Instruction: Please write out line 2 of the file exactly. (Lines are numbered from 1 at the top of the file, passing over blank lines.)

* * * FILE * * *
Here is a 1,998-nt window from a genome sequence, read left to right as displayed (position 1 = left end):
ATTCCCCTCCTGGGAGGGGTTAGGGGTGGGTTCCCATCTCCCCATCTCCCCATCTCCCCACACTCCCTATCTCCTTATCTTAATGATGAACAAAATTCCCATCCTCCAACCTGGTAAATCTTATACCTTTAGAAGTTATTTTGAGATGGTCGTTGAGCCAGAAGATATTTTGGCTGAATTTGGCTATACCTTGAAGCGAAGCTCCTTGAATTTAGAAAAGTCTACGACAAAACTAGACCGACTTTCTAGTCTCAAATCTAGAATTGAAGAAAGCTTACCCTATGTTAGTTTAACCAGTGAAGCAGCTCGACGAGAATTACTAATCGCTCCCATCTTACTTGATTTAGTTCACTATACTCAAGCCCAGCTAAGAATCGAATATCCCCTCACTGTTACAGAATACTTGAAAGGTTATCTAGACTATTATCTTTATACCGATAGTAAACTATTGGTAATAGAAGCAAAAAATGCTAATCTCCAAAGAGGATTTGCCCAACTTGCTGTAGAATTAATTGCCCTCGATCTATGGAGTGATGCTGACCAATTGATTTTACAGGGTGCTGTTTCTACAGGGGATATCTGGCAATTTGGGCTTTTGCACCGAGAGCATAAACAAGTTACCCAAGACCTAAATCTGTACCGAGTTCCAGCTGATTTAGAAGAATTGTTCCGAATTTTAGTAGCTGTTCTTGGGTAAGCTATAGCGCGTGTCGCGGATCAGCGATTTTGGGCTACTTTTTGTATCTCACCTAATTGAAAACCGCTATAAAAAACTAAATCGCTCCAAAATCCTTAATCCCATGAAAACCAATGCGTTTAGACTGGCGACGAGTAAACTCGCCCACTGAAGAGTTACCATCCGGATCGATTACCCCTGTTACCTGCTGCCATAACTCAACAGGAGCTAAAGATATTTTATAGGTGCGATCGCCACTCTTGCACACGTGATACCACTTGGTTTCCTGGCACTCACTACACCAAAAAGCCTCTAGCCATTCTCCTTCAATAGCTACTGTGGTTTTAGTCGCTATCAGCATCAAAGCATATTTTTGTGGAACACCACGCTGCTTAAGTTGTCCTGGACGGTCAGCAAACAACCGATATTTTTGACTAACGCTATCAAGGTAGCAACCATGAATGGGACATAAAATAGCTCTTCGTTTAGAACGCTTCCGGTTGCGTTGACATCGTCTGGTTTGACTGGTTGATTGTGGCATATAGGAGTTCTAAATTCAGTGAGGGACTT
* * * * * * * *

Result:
ATTCCCCTCCTGGGAGGGGTTAGGGGTGGGTTCCCATCTCCCCATCTCCCCATCTCCCCACACTCCCTATCTCCTTATCTTAATGATGAACAAAATTCCCATCCTCCAACCTGGTAAATCTTATACCTTTAGAAGTTATTTTGAGATGGTCGTTGAGCCAGAAGATATTTTGGCTGAATTTGGCTATACCTTGAAGCGAAGCTCCTTGAATTTAGAAAAGTCTACGACAAAACTAGACCGACTTTCTAGTCTCAAATCTAGAATTGAAGAAAGCTTACCCTATGTTAGTTTAACCAGTGAAGCAGCTCGACGAGAATTACTAATCGCTCCCATCTTACTTGATTTAGTTCACTATACTCAAGCCCAGCTAAGAATCGAATATCCCCTCACTGTTACAGAATACTTGAAAGGTTATCTAGACTATTATCTTTATACCGATAGTAAACTATTGGTAATAGAAGCAAAAAATGCTAATCTCCAAAGAGGATTTGCCCAACTTGCTGTAGAATTAATTGCCCTCGATCTATGGAGTGATGCTGACCAATTGATTTTACAGGGTGCTGTTTCTACAGGGGATATCTGGCAATTTGGGCTTTTGCACCGAGAGCATAAACAAGTTACCCAAGACCTAAATCTGTACCGAGTTCCAGCTGATTTAGAAGAATTGTTCCGAATTTTAGTAGCTGTTCTTGGGTAAGCTATAGCGCGTGTCGCGGATCAGCGATTTTGGGCTACTTTTTGTATCTCACCTAATTGAAAACCGCTATAAAAAACTAAATCGCTCCAAAATCCTTAATCCCATGAAAACCAATGCGTTTAGACTGGCGACGAGTAAACTCGCCCACTGAAGAGTTACCATCCGGATCGATTACCCCTGTTACCTGCTGCCATAACTCAACAGGAGCTAAAGATATTTTATAGGTGCGATCGCCACTCTTGCACACGTGATACCACTTGGTTTCCTGGCACTCACTACACCAAAAAGCCTCTAGCCATTCTCCTTCAATAGCTACTGTGGTTTTAGTCGCTATCAGCATCAAAGCATATTTTTGTGGAACACCACGCTGCTTAAGTTGTCCTGGACGGTCAGCAAACAACCGATATTTTTGACTAACGCTATCAAGGTAGCAACCATGAATGGGACATAAAATAGCTCTTCGTTTAGAACGCTTCCGGTTGCGTTGACATCGTCTGGTTTGACTGGTTGATTGTGGCATATAGGAGTTCTAAATTCAGTGAGGGACTT